After travelling to Pakistan for a conference for young parliamentarians, Divya Spandana, a former Indian legislator, was charged with sedition. Her ‘crime’ was to publicly praise the hospitality of Pakistanis, and say that the country was ‘not hell’.
The charge comes in a year that has been particularly tense for India and Pakistan. With terror attacks on Indian army camps and months of protests in the contested region of Kashmir, war rhetoric has soared between the neighbouring countries – both of which possess nuclear weapons.
But in this increasingly jingoistic climate there is a growing number of citizens who dare to call for a peaceful solution. Ram Subramanian, a Mumbai resident and art-activist, became a poster-boy for peace overnight after posting a photo of himself on Facebook holding a sign that read ‘I am an Indian. I don’t hate Pakistan. I am not alone. There are many people like me!’
His hashtag, #ProfileforPeace, went viral, inspiring two million people, in both countries, to post profile photos holding up similar signs. ‘It gives me an idea about how many people actually want peace,’ says Subramanian. ‘Political statements and media hype are so detached from reality.’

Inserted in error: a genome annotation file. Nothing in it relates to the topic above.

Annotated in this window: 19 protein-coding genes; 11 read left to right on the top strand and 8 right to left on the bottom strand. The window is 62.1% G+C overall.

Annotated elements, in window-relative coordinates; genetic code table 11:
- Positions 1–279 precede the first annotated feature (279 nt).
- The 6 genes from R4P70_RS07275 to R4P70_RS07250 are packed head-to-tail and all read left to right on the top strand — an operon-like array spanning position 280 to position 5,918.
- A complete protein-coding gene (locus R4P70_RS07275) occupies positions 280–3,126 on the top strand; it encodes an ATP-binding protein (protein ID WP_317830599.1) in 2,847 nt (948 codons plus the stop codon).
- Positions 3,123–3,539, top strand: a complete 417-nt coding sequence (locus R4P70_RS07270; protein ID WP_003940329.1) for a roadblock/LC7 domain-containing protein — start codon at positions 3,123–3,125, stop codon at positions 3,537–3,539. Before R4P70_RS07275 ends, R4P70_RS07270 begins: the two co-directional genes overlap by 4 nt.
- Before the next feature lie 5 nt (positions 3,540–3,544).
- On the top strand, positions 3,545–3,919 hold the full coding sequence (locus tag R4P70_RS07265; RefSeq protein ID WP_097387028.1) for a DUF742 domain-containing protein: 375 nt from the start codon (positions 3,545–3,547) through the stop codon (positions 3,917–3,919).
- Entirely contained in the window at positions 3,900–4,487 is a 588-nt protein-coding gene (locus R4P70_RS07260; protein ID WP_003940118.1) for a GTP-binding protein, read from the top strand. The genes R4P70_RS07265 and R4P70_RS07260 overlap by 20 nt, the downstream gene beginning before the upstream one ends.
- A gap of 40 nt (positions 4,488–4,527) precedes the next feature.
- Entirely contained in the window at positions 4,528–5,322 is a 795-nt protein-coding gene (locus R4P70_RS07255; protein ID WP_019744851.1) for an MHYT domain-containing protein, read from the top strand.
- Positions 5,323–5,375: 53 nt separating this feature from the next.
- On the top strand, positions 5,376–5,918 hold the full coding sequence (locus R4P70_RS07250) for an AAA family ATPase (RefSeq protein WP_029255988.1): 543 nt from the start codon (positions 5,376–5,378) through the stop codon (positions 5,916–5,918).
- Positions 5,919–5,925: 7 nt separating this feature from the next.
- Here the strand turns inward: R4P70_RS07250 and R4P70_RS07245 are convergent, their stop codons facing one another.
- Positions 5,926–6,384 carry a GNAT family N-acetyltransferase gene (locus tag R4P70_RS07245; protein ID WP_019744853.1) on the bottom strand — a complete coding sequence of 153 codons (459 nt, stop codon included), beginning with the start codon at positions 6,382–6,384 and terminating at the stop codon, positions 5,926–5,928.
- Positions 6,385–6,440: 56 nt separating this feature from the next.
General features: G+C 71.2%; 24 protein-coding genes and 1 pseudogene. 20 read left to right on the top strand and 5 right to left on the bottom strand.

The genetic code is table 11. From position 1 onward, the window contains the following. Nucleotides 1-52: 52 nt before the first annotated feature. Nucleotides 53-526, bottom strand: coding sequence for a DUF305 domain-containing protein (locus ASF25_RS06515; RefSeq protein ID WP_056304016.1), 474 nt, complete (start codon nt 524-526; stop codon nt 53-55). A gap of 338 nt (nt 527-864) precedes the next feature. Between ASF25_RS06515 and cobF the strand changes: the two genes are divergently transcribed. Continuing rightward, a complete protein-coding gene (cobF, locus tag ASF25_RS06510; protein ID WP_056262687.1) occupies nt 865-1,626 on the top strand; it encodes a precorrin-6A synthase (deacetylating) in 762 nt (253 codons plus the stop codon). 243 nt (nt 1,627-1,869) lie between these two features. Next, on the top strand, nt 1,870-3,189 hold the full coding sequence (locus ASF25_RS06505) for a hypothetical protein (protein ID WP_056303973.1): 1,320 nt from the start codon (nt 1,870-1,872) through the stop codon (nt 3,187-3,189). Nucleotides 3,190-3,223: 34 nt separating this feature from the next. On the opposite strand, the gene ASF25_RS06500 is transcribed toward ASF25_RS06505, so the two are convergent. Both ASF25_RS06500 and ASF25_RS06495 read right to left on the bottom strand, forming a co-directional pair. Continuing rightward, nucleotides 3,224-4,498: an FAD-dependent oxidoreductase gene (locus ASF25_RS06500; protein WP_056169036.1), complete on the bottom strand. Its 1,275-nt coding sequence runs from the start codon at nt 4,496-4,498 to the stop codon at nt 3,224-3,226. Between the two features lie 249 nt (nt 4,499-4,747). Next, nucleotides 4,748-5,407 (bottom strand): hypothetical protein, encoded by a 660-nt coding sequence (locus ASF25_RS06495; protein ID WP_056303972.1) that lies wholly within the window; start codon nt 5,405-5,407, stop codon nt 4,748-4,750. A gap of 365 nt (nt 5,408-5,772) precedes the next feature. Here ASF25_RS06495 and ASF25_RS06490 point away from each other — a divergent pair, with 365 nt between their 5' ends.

‘Social media is so important, and we need to use it to build thousands of bridges,’ says Rehan Allahwala, from Karachi, Pakistan, who volunteers for #ProfileforPeace setting up peace groups. ‘I have created Whatsapp groups to create dialogue with Indians, and I encourage citizens of both countries to have at least 50 Facebook friends across the border,’ he says.
Take-up is slow, but Allahwala draws hope from anonymous messages of support in a society where people are fearful of repercussions if they speak out for peace.
‘The smallest light in darkness can provide hope,’ he says. ‘Once we establish communication and a peaceful dialogue, we can move on to serious issues like poverty and illiteracy, rather than fighting over a piece of land.’